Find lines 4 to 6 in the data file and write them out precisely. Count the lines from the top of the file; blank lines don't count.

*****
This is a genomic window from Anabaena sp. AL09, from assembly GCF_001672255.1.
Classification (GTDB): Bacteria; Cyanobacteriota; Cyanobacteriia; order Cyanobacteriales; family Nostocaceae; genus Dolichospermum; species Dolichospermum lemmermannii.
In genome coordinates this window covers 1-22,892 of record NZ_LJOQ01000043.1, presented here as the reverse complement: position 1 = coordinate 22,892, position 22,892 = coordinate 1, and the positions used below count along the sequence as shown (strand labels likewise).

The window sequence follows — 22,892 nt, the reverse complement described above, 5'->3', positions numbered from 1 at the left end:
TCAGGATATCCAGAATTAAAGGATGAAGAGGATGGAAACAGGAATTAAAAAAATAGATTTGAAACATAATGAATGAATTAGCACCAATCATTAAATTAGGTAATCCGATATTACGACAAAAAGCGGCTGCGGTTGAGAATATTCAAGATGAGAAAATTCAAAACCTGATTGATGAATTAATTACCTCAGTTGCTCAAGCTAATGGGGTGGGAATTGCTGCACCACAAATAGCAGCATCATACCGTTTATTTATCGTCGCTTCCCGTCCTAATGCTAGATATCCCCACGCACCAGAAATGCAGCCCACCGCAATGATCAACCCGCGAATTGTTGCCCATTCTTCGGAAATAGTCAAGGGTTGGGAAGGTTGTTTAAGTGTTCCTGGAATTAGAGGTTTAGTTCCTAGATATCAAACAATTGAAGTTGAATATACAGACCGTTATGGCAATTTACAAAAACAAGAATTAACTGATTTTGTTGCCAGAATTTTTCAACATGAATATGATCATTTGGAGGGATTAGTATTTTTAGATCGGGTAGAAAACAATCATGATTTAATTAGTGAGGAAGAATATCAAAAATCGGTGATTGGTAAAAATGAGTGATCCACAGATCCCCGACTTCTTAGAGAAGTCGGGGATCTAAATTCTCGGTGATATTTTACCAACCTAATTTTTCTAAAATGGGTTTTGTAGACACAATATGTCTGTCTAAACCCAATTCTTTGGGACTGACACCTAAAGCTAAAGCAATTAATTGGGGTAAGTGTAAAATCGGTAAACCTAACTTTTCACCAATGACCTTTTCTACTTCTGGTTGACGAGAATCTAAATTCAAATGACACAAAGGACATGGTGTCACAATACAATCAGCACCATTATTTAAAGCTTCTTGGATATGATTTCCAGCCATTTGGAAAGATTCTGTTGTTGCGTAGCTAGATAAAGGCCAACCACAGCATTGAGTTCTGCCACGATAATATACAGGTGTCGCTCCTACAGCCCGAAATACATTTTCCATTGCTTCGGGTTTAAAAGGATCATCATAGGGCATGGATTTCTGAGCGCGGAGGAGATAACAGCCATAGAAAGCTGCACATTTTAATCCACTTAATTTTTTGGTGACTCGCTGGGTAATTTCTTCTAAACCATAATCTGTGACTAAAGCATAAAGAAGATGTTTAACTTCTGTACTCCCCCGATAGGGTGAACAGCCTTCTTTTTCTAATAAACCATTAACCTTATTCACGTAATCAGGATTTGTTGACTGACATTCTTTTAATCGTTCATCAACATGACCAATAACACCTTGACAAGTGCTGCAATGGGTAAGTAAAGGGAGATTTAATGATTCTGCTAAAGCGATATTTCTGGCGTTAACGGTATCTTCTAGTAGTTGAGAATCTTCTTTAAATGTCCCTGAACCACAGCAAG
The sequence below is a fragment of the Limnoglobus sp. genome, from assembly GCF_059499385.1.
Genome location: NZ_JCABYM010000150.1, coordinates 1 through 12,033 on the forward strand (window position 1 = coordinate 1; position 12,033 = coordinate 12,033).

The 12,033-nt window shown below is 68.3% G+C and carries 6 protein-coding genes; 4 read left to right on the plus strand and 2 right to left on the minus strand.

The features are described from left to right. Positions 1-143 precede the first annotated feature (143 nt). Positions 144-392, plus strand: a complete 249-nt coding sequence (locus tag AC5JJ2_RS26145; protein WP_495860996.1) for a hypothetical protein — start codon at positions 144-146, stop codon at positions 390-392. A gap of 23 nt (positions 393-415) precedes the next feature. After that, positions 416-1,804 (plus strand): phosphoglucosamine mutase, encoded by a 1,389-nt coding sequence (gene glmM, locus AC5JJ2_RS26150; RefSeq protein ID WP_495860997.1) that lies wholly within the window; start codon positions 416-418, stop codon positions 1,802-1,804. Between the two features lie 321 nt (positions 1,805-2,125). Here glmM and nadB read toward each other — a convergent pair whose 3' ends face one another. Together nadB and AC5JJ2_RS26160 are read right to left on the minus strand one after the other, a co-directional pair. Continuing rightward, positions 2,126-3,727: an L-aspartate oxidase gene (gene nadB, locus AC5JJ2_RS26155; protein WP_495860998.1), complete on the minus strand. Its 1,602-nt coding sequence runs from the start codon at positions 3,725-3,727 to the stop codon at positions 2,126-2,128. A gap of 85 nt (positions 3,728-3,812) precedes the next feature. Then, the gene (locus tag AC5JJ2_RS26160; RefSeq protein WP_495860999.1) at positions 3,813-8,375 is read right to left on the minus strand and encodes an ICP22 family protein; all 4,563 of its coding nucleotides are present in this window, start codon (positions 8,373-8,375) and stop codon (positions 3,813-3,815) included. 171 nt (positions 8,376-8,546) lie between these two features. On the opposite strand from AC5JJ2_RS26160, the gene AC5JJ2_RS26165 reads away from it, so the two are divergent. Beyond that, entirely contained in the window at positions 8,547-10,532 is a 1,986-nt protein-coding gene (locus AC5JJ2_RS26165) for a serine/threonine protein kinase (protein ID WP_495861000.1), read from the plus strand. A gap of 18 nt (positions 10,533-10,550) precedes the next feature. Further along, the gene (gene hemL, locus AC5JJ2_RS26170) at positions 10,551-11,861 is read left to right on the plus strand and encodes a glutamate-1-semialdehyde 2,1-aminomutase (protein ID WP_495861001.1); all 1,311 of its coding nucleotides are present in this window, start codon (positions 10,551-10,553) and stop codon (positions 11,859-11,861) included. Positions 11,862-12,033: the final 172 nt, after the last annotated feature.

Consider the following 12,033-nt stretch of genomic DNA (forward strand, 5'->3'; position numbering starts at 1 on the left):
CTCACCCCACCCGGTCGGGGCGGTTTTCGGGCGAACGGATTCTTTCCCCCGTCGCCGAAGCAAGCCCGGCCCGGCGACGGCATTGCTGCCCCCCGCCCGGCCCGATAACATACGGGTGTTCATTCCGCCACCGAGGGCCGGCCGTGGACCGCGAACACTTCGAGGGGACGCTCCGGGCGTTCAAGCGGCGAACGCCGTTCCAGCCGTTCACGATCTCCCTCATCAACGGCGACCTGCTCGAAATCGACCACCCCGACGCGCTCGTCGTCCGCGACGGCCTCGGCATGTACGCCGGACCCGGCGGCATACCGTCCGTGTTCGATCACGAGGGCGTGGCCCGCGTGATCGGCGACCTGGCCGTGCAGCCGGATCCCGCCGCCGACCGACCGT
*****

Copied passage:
The window sequence follows — 22,892 nt, the reverse complement described above, 5'->3', positions numbered from 1 at the left end:
TCAGGATATCCAGAATTAAAGGATGAAGAGGATGGAAACAGGAATTAAAAAAATAGATTTGAAACATAATGAATGAATTAGCACCAATCATTAAATTAGGTAATCCGATATTACGACAAAAAGCGGCTGCGGTTGAGAATATTCAAGATGAGAAAATTCAAAACCTGATTGATGAATTAATTACCTCAGTTGCTCAAGCTAATGGGGTGGGAATTGCTGCACCACAAATAGCAGCATCATACCGTTTATTTATCGTCGCTTCCCGTCCTAATGCTAGATATCCCCACGCACCAGAAATGCAGCCCACCGCAATGATCAACCCGCGAATTGTTGCCCATTCTTCGGAAATAGTCAAGGGTTGGGAAGGTTGTTTAAGTGTTCCTGGAATTAGAGGTTTAGTTCCTAGATATCAAACAATTGAAGTTGAATATACAGACCGTTATGGCAATTTACAAAAACAAGAATTAACTGATTTTGTTGCCAGAATTTTTCAACATGAATATGATCATTTGGAGGGATTAGTATTTTTAGATCGGGTAGAAAACAATCATGATTTAATTAGTGAGGAAGAATATCAAAAATCGGTGATTGGTAAAAATGAGTGATCCACAGATCCCCGACTTCTTAGAGAAGTCGGGGATCTAAATTCTCGGTGATATTTTACCAACCTAATTTTTCTAAAATGGGTTTTGTAGACACAATATGTCTGTCTAAACCCAATTCTTTGGGACTGACACCTAAAGCTAAAGCAATTAATTGGGGTAAGTGTAAAATCGGTAAACCTAACTTTTCACCAATGACCTTTTCTACTTCTGGTTGACGAGAATCTAAATTCAAATGACACAAAGGACATGGTGTCACAATACAATCAGCACCATTATTTAAAGCTTCTTGGATATGATTTCCAGCCATTTGGAAAGATTCTGTTGTTGCGTAGCTAGATAAAGGCCAACCACAGCATTGAGTTCTGCCACGATAATATACAGGTGTCGCTCCTACAGCCCGAAATACATTTTCCATTGCTTCGGGTTTAAAAGGATCATCATAGGGCATGGATTTCTGAGCGCGGAGGAGATAACAGCCATAGAAAGCTGCACATTTTAATCCACTTAATTTTTTGGTGACTCGCTGGGTAATTTCTTCTAAACCATAATCTGTGACTAAAGCATAAAGAAGATGTTTAACTTCTGTACTCCCCCGATAGGGTGAACAGCCTTCTTTTTCTAATAAACCATTAACCTTATTCACGTAATCAGGATTTGTTGACTGACATTCTTTTAATCGTTCATCAACATGACCAATAACACCTTGACAAGTGCTGCAATGGGTAAGTAAAGGGAGATTTAATGATTCTGCTAAAGCGATATTTCTGGCGTTAACGGTATCTTCTAGTAGTTGAGAATCTTCTTTAAATGTCCCTGAACCACAGCAAG
The sequence below is a fragment of the Limnoglobus sp. genome, from assembly GCF_059499385.1.